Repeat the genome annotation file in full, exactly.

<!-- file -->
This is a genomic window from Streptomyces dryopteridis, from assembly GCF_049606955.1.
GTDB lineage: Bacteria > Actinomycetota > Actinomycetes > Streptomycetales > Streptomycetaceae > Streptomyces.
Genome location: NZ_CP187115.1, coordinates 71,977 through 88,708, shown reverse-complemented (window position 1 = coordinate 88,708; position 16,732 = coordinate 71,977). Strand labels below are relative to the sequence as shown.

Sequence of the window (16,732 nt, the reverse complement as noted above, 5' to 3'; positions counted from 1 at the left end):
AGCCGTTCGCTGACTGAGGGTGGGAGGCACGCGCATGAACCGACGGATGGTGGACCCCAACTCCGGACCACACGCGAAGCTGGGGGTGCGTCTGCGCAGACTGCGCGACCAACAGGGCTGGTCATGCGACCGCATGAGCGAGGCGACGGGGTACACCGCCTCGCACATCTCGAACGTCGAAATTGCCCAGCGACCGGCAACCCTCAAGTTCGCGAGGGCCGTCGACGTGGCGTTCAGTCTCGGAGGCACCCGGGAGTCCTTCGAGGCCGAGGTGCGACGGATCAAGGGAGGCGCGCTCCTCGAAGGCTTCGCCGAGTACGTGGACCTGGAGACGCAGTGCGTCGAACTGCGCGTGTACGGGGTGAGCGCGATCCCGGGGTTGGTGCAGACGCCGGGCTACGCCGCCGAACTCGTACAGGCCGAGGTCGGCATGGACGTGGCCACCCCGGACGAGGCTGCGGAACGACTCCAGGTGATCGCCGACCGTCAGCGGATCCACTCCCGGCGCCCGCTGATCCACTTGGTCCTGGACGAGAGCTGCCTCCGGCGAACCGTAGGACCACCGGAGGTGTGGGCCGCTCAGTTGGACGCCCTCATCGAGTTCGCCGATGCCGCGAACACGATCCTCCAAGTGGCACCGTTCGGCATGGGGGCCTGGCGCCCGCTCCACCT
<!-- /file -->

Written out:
This is a genomic window from Streptomyces dryopteridis, from assembly GCF_049606955.1.
GTDB lineage: Bacteria > Actinomycetota > Actinomycetes > Streptomycetales > Streptomycetaceae > Streptomyces.
Genome location: NZ_CP187115.1, coordinates 71,977 through 88,708, shown reverse-complemented (window position 1 = coordinate 88,708; position 16,732 = coordinate 71,977). Strand labels below are relative to the sequence as shown.

Sequence of the window (16,732 nt, the reverse complement as noted above, 5' to 3'; positions counted from 1 at the left end):
AGCCGTTCGCTGACTGAGGGTGGGAGGCACGCGCATGAACCGACGGATGGTGGACCCCAACTCCGGACCACACGCGAAGCTGGGGGTGCGTCTGCGCAGACTGCGCGACCAACAGGGCTGGTCATGCGACCGCATGAGCGAGGCGACGGGGTACACCGCCTCGCACATCTCGAACGTCGAAATTGCCCAGCGACCGGCAACCCTCAAGTTCGCGAGGGCCGTCGACGTGGCGTTCAGTCTCGGAGGCACCCGGGAGTCCTTCGAGGCCGAGGTGCGACGGATCAAGGGAGGCGCGCTCCTCGAAGGCTTCGCCGAGTACGTGGACCTGGAGACGCAGTGCGTCGAACTGCGCGTGTACGGGGTGAGCGCGATCCCGGGGTTGGTGCAGACGCCGGGCTACGCCGCCGAACTCGTACAGGCCGAGGTCGGCATGGACGTGGCCACCCCGGACGAGGCTGCGGAACGACTCCAGGTGATCGCCGACCGTCAGCGGATCCACTCCCGGCGCCCGCTGATCCACTTGGTCCTGGACGAGAGCTGCCTCCGGCGAACCGTAGGACCACCGGAGGTGTGGGCCGCTCAGTTGGACGCCCTCATCGAGTTCGCCGATGCCGCGAACACGATCCTCCAAGTGGCACCGTTCGGCATGGGGGCCTGGCGCCCGCTCCACCT